Hoary bats are the most widely distributed bat in the Americas, ranging from northern Canada all the way down into South America, and there is even an endangered sub-species found out in the Hawaiian Islands.

Vampire bats adopt orphans, and are one of the few mammals known to risk their own lives to share food with less fortunate roost-mates.

An anticoagulant derived from vampire bat saliva is now used to treat human heart patients and stroke victims.

All mammals can contract rabies; however, even the less than half of 1% of bats that do, normally bite only in self-defense and pose little threat to people who do not handle them.

Nearly 40% of American bat species are in severe decline or already listed as endangered or threatened. Losses are occurring at alarming rates worldwide.

Providing bat houses can help build the populations of many valuable bat species that eat many crop-damaging insects, such as cucumber and June beetles, stink bugs, leafhoppers and corn worm moths. Bat houses furnish places for bats to roost, hibernate and raise young, in addition to the dwindling number of natural sites available to them.

Red bats, which live in tree foliage throughout most of North America, can withstand body temperatures as low as 23 degrees during winter hibernation.

Ectophylla alba
Honduran White Bats
©Merlin D. Tuttle,
Bat Conservation International
Little brown bats can reduce their heart rate to 20 beats per minute and can stop breathing altogether for 48 minutes at a time while hibernating. They may hibernate for more than seven months if left undisturbed, but can starve if they are awakened too many times during the winter, which causes them to run out of energy reserves before spring.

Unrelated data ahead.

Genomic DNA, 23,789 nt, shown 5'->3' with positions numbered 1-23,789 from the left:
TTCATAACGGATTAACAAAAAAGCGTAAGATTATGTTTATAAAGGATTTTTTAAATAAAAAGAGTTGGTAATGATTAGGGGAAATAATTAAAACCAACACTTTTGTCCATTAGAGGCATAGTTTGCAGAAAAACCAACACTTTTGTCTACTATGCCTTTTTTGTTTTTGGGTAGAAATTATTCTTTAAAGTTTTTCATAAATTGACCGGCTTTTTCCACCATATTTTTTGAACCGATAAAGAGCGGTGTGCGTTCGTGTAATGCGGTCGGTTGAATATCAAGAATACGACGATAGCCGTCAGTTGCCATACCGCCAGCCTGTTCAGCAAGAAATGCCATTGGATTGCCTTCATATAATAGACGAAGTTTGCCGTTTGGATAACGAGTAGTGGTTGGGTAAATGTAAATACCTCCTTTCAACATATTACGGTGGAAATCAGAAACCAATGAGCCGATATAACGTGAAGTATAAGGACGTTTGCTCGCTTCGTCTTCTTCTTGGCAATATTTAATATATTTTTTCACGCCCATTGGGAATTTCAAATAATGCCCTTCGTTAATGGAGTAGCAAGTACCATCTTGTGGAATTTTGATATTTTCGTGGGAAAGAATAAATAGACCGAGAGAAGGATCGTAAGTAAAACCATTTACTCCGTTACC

Tiny woolly bats of West Africa live in the large webs of colonial spiders.

The Honduran white bat is snow white with a yellow nose and ears. It cuts large leaves to make "tents" that protect its small colonies from jungle rains, one of 15 other species known to make tents.

Frog eating bats identify edible from poisonous frogs by listening to the mating calls of male frogs. Frogs counter by hiding and using short, difficult-to-locate calls.

Moths are also known to take evasive action when they hear the echolocation calls of bats, sometimes plummeting to the ground in an attempt to escape.

Indian Flying Fox
©Merlin D. Tuttle,
Bat Conservation International
Male Gambian epauletted bats of Africa have pouches in their shoulders that contain large, showy patches of white fur, which they flash during courtship to attract mates. The Chapin's free-tailed bats have big tufts of white fur on top of their heads, which they fluff up during courtship.

Bat droppings in caves support whole ecosystems of unique organisms, including bacteria useful in detoxifying wastes, improving detergents, and producing gasohol and antibiotics.

African heart-nosed bats can hear the footsteps of a beetle walking on sand from a distance of more than six feet.

Fishing bats have echolocation so sophisticated that they can detect a minnow's fin as fine as a human hair protruding only two millimeters above a pond's surface.

Desert ecosystems rely on nectar-feeding bats as primary pollinators of giant cacti, including the famous organ pipe and saguaro of Arizona.